Normally it will take two weeks or so for the whole production in my timeline. I am still creating a small batch for each collection and figuring out which glaze color or shape that I prefer to keep for the long term. Let's say I loved to experiment. I have Monolith, Nebula, and Hera series in my collections that I keep for ongoing production. It's always trial and error in this process, so far I enjoy it and feel frustrated too if I see broken pieces out from the kiln (haha). Seeing my pieces going to someone's home is kind of a mixed feeling, usually I look at the piece one last time, taking some pictures to say goodbye before it’s packed and ready to be shipped.


I always think about trying to have my own characteristics, both from the concept and the glaze I use, so that every time people see one of my works, they will notice that it is my work. I hope it doesn't sound too much as I just started all of this, it’s gonna be a long journey.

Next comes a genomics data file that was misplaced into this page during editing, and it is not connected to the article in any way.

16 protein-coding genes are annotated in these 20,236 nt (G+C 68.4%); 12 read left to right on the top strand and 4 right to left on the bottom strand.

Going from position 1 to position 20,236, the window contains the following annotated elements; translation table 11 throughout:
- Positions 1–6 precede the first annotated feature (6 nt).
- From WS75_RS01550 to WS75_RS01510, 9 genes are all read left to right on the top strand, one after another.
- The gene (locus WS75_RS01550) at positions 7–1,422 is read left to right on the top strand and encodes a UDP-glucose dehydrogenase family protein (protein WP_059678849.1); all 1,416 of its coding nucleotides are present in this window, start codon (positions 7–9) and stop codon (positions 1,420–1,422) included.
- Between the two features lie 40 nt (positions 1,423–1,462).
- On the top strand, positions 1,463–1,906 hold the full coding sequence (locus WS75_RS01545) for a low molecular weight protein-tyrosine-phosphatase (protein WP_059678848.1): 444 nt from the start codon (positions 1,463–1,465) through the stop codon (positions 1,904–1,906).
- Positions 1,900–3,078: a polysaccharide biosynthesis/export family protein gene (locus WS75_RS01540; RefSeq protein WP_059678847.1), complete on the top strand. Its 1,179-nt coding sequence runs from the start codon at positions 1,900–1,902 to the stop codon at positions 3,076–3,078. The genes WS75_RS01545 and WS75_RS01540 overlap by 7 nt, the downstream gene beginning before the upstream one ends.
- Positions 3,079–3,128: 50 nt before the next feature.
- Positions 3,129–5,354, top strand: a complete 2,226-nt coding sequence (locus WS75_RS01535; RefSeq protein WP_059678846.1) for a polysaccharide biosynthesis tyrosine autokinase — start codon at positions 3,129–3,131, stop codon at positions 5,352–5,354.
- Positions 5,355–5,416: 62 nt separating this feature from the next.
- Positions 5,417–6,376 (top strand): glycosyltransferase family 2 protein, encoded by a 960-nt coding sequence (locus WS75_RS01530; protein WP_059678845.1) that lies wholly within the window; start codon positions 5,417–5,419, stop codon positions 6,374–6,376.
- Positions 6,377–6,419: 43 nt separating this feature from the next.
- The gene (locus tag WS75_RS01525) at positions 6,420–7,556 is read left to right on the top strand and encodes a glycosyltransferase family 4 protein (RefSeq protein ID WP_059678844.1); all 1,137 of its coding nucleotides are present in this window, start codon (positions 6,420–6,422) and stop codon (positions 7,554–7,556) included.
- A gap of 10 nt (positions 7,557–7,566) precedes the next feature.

Hmm. Noticed that your fervency over mobile photography and cyanotype printing. What did grab your focus on these specific categories?


Ochie Winaga: Ah yes, I started taking pictures as a hobby in my spare time between daily jobs back in 2015 and joined the mobile photography community in Jakarta, taking some landscape, people, buildings and mostly street photography with my phone or digital camera around the city and while traveling if I go for work outside the city.


Then suddenly the pandemic hit the world, my daily job really took up my time. I almost never took photos like while I’m traveling in previous years. I was really stuck. I don’t know how to explain, maybe I’m overthinking about what happened recently and memories from the past come like flashbacks and it made me want to create something different than before. I am taking portrait photography that reflects myself based on my past experiences when I was a child and teenager when it was a difficult time as I grew up, being in a not healthy environment and family. I see myself as a reference to my photoworks, and I just let the viewer take themselves in the state of a certain feeling when they see my works.